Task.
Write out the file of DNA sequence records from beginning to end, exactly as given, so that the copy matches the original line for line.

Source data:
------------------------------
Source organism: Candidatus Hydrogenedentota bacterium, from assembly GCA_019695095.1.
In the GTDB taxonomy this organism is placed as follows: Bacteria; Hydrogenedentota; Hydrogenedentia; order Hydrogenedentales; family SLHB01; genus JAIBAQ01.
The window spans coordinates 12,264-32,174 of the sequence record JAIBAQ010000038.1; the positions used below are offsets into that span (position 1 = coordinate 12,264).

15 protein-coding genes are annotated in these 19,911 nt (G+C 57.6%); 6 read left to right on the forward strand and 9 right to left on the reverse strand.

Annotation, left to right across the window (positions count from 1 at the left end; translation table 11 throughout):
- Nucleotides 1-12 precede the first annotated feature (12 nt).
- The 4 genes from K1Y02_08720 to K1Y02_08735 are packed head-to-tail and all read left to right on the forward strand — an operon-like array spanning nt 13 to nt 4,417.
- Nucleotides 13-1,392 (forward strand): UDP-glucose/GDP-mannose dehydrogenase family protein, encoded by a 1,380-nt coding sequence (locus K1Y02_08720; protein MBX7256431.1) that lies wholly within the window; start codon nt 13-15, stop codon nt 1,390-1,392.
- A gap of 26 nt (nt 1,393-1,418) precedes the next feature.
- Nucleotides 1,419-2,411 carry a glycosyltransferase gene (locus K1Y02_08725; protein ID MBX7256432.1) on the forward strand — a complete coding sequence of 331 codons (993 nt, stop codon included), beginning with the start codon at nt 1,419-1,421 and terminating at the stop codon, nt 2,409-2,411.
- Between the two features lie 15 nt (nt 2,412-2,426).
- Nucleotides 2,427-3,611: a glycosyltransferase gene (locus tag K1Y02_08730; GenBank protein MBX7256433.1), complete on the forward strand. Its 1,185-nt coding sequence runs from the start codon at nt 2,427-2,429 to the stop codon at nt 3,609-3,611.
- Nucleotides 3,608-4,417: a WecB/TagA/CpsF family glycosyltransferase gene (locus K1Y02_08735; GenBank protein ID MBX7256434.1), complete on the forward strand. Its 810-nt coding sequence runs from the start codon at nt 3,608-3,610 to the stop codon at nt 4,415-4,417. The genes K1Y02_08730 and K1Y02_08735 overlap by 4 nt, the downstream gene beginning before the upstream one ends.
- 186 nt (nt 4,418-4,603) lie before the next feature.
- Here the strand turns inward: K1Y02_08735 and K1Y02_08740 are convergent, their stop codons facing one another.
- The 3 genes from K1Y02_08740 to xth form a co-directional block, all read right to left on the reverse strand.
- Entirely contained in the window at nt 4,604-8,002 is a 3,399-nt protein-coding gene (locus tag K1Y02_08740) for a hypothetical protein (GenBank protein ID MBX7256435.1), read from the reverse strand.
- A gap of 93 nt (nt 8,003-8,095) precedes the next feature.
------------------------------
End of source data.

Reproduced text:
Source organism: Candidatus Hydrogenedentota bacterium, from assembly GCA_019695095.1.
In the GTDB taxonomy this organism is placed as follows: Bacteria; Hydrogenedentota; Hydrogenedentia; order Hydrogenedentales; family SLHB01; genus JAIBAQ01.
The window spans coordinates 12,264-32,174 of the sequence record JAIBAQ010000038.1; the positions used below are offsets into that span (position 1 = coordinate 12,264).

15 protein-coding genes are annotated in these 19,911 nt (G+C 57.6%); 6 read left to right on the forward strand and 9 right to left on the reverse strand.

Annotation, left to right across the window (positions count from 1 at the left end; translation table 11 throughout):
- Nucleotides 1-12 precede the first annotated feature (12 nt).
- The 4 genes from K1Y02_08720 to K1Y02_08735 are packed head-to-tail and all read left to right on the forward strand — an operon-like array spanning nt 13 to nt 4,417.
- Nucleotides 13-1,392 (forward strand): UDP-glucose/GDP-mannose dehydrogenase family protein, encoded by a 1,380-nt coding sequence (locus K1Y02_08720; protein MBX7256431.1) that lies wholly within the window; start codon nt 13-15, stop codon nt 1,390-1,392.
- A gap of 26 nt (nt 1,393-1,418) precedes the next feature.
- Nucleotides 1,419-2,411 carry a glycosyltransferase gene (locus K1Y02_08725; protein ID MBX7256432.1) on the forward strand — a complete coding sequence of 331 codons (993 nt, stop codon included), beginning with the start codon at nt 1,419-1,421 and terminating at the stop codon, nt 2,409-2,411.
- Between the two features lie 15 nt (nt 2,412-2,426).
- Nucleotides 2,427-3,611: a glycosyltransferase gene (locus tag K1Y02_08730; GenBank protein MBX7256433.1), complete on the forward strand. Its 1,185-nt coding sequence runs from the start codon at nt 2,427-2,429 to the stop codon at nt 3,609-3,611.
- Nucleotides 3,608-4,417: a WecB/TagA/CpsF family glycosyltransferase gene (locus K1Y02_08735; GenBank protein ID MBX7256434.1), complete on the forward strand. Its 810-nt coding sequence runs from the start codon at nt 3,608-3,610 to the stop codon at nt 4,415-4,417. The genes K1Y02_08730 and K1Y02_08735 overlap by 4 nt, the downstream gene beginning before the upstream one ends.
- 186 nt (nt 4,418-4,603) lie before the next feature.
- Here the strand turns inward: K1Y02_08735 and K1Y02_08740 are convergent, their stop codons facing one another.
- The 3 genes from K1Y02_08740 to xth form a co-directional block, all read right to left on the reverse strand.
- Entirely contained in the window at nt 4,604-8,002 is a 3,399-nt protein-coding gene (locus tag K1Y02_08740) for a hypothetical protein (GenBank protein ID MBX7256435.1), read from the reverse strand.
- A gap of 93 nt (nt 8,003-8,095) precedes the next feature.